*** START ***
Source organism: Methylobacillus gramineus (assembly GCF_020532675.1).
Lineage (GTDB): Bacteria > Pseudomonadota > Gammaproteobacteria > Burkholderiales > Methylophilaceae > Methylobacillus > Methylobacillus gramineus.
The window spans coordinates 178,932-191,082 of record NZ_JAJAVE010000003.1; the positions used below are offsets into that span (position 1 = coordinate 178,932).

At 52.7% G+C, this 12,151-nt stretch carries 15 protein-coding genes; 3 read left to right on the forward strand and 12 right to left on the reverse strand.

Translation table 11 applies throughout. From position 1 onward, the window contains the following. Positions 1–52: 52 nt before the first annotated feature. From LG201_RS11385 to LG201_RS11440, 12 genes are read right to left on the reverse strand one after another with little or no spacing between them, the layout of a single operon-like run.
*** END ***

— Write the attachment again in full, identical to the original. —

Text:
Source organism: Methylobacillus gramineus (assembly GCF_020532675.1).
Lineage (GTDB): Bacteria > Pseudomonadota > Gammaproteobacteria > Burkholderiales > Methylophilaceae > Methylobacillus > Methylobacillus gramineus.
The window spans coordinates 178,932-191,082 of record NZ_JAJAVE010000003.1; the positions used below are offsets into that span (position 1 = coordinate 178,932).

At 52.7% G+C, this 12,151-nt stretch carries 15 protein-coding genes; 3 read left to right on the forward strand and 12 right to left on the reverse strand.

Translation table 11 applies throughout. From position 1 onward, the window contains the following. Positions 1–52: 52 nt before the first annotated feature. From LG201_RS11385 to LG201_RS11440, 12 genes are read right to left on the reverse strand one after another with little or no spacing between them, the layout of a single operon-like run.